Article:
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Tractive Effort Tests

Tractive Effort Tests

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Tractive effort is the force that a locomotive can apply to its coupler to pull a train. In the US, it is usually expressed in pounds. Tractive effort is not often directly measured. Most locomotive builders calculate tractive effort based on a percentage of the weight placed on the driving wheels. For rod type steam engines, this factor is usually 25% for clean dry rail. It was found through tests that this factor worked quite well because most steam engines have all their drivers locked together so that slippage of an individual wheel is not possible. Articulated engines could have half of the engine slip, as would often happen, but the 25% factor was still applied. Application of sand could increase this factor considerably.

Diesel engines can slip axle by axle. Over the years, steadily improving motor control systems have been developed to control wheel slip such that the latest batch of large diesels can apply 1000 hp per axle to the rail without serious slip. First generation diesels had trouble applying 400 hp per axle without slippage. The old 25% constant doesn't hold well with diesels, tractive effort as measured by dynamometer cars have shown that the factor can often exceed 35% with the newest AC powered high power diesels.

In most cases, tractive effort limits the pulling power of locomotives only at very slow speeds. Above a few miles per hour, prime mover horsepower limits usually prevail.

What does this have to do with large scale models? Our locomotives can slip as well. Most large scale locomotives have enough motor power to slip their drivers under load at any speed so that wheel slippage, not motor power, is usually the limiting factor in determining how long a train our engines can pull.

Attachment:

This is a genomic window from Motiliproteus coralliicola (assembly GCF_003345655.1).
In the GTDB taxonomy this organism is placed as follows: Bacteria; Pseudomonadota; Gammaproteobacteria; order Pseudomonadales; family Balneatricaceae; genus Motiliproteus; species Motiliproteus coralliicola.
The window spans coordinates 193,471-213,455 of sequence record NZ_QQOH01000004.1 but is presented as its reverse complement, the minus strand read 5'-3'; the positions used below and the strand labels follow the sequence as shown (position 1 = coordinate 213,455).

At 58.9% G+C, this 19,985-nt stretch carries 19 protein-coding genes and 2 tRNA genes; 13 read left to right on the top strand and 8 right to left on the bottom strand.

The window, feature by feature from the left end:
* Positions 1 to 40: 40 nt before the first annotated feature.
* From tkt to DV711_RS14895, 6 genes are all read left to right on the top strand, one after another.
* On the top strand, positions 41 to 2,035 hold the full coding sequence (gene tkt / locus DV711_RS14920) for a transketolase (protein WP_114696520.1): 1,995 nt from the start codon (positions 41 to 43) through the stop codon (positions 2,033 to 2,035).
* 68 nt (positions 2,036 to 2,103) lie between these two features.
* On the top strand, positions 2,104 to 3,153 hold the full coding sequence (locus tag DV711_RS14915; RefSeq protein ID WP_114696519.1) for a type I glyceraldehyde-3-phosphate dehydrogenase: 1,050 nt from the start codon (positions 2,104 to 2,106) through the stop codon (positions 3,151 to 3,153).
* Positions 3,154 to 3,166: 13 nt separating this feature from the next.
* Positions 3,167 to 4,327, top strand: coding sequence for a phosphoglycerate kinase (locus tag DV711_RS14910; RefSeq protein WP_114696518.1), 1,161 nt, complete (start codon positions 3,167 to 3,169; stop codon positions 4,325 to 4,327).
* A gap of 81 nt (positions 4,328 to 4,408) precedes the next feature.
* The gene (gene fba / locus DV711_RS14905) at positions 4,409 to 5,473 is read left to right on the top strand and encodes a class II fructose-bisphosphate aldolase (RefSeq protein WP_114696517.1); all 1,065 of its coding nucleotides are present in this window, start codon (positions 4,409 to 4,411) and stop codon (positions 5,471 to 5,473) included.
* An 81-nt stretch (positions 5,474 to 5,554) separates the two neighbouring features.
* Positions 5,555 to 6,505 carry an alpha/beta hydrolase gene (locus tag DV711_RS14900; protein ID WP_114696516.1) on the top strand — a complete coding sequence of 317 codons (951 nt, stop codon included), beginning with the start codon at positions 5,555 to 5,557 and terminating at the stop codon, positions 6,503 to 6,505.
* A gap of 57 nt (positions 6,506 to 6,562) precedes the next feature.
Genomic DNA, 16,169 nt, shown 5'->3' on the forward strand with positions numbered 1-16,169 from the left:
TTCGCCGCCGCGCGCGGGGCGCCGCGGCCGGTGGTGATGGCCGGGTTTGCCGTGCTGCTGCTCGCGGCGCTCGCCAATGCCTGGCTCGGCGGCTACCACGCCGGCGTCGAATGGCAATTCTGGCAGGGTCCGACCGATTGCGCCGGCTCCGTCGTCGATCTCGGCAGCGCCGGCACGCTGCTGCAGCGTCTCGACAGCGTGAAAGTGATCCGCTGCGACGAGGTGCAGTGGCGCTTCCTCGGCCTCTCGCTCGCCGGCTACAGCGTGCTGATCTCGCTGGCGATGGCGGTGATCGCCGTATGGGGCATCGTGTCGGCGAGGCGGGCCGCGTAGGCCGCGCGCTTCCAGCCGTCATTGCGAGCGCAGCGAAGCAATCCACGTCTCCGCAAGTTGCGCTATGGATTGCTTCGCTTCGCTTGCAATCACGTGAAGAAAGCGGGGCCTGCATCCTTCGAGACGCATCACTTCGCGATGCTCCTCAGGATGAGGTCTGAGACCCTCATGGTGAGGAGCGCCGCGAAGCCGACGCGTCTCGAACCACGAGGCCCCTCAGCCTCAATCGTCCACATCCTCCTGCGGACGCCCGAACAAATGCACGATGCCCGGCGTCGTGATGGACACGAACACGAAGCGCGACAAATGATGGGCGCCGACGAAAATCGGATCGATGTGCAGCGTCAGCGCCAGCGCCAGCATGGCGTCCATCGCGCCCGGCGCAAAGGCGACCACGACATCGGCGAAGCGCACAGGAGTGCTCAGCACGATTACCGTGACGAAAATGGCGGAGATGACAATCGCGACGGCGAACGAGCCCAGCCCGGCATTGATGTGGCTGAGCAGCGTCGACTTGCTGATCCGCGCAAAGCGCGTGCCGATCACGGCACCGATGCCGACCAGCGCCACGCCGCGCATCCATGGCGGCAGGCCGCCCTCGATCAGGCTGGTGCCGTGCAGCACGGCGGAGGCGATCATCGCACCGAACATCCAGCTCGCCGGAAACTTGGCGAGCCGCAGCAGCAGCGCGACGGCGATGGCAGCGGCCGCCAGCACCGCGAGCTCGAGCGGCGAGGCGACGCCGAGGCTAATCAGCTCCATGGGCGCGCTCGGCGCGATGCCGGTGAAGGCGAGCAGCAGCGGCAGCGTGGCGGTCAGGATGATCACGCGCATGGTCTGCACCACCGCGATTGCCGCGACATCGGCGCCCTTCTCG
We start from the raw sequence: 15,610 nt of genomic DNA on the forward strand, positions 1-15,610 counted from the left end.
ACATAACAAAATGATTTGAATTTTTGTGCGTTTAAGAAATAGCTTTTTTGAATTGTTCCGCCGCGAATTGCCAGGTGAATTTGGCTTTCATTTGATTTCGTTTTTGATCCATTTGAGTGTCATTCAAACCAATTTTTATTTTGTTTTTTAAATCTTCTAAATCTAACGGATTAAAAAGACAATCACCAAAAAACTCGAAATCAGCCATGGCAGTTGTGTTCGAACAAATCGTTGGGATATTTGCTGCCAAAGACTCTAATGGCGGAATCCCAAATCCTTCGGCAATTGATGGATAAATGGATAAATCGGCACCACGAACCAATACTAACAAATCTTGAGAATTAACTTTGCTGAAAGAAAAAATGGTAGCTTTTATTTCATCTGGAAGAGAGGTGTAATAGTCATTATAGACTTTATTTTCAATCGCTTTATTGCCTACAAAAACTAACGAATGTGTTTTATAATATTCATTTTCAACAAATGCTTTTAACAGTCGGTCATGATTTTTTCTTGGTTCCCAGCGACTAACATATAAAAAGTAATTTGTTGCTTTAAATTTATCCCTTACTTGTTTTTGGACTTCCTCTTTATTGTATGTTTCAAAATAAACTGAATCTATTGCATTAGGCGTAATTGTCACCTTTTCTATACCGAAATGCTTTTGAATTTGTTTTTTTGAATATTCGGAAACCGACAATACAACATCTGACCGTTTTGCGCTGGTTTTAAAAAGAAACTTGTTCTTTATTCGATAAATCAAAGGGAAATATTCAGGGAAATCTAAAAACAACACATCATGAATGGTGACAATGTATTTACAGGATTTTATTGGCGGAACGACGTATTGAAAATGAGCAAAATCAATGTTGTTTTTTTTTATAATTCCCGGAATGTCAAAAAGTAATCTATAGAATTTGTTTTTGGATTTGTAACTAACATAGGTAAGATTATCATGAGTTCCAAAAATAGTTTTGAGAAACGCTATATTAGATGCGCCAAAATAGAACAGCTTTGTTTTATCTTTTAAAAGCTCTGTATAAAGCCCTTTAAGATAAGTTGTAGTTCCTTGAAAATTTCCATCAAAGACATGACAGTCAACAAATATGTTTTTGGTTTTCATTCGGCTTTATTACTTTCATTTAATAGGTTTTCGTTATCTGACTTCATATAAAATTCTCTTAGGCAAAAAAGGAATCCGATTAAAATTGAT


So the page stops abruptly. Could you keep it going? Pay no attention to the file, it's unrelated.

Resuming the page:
My layout has a ruling grade of 1.6% for about 60 feet. There are two quarter circle 4' radius curves in the middle of the grade as well. There is also a parallel track with 5' turns in it, but the track with the tighter turns is the ruling grade as it limits train length more severely. The performance of my engines on this grade was of interest to me so I ran some marginally scientific tests. It occurred to me that others may be interested in my data as well. Your mileage may differ....

I ran every engine that I had available. Maybe some interested SoCal large scale railroaders could bring by some other kinds to be run as well. I'd be happy to spend an afternoon messing with trains.


Contents


Test Plan

Since the object of the tests was to determine how many cars an engine could pull, it seemed reasonable to quantify the results in number of cars that could be pulled under two conditions, slipping and not slipping. I also desired to record the power consumed by the engines, so I metered the total average current delivered to the rails.

The plan was to load each engine up in four conditions:

Under each condition, the number of cars pulled and the current was recorded. In the stalled and slipping case, the number of cars was irrelevant so only the current was recorded.

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Test Methods

A test train was created from a set of fairly heavy cars. Most of the cars were Aristo boxcars, reefers or stock cars. When I ran out of those, I added some hoppers and tank cars. The lighter cars were placed near the end of the train so that when the train was cut to lighten the load, the lighter cars were cut. All the cars were equipped with San-Val metal wheels and all have their wheel bearings lubricated with LGB 50019 oil. Before the test, each car was roll tested down the grade to make sure that none of them had their "brakes" set.

A 10 amp digital meter was inserted in series with the track feeder. The power system is an Aristo 5460 power supply feeding an Aristo 5471 TE receiver set to PWC mode.

The engine was positioned just upgrade from the second turn, which is historically the worst spot on the grade, with all the cars in the train actually on the grade. Four tests were done as follows.

Stall Test. The engine was prevented from moving by physically restraining it as the power system was set to full power (18 volts on the track) and the current was measured to the nearest 0.1 amp.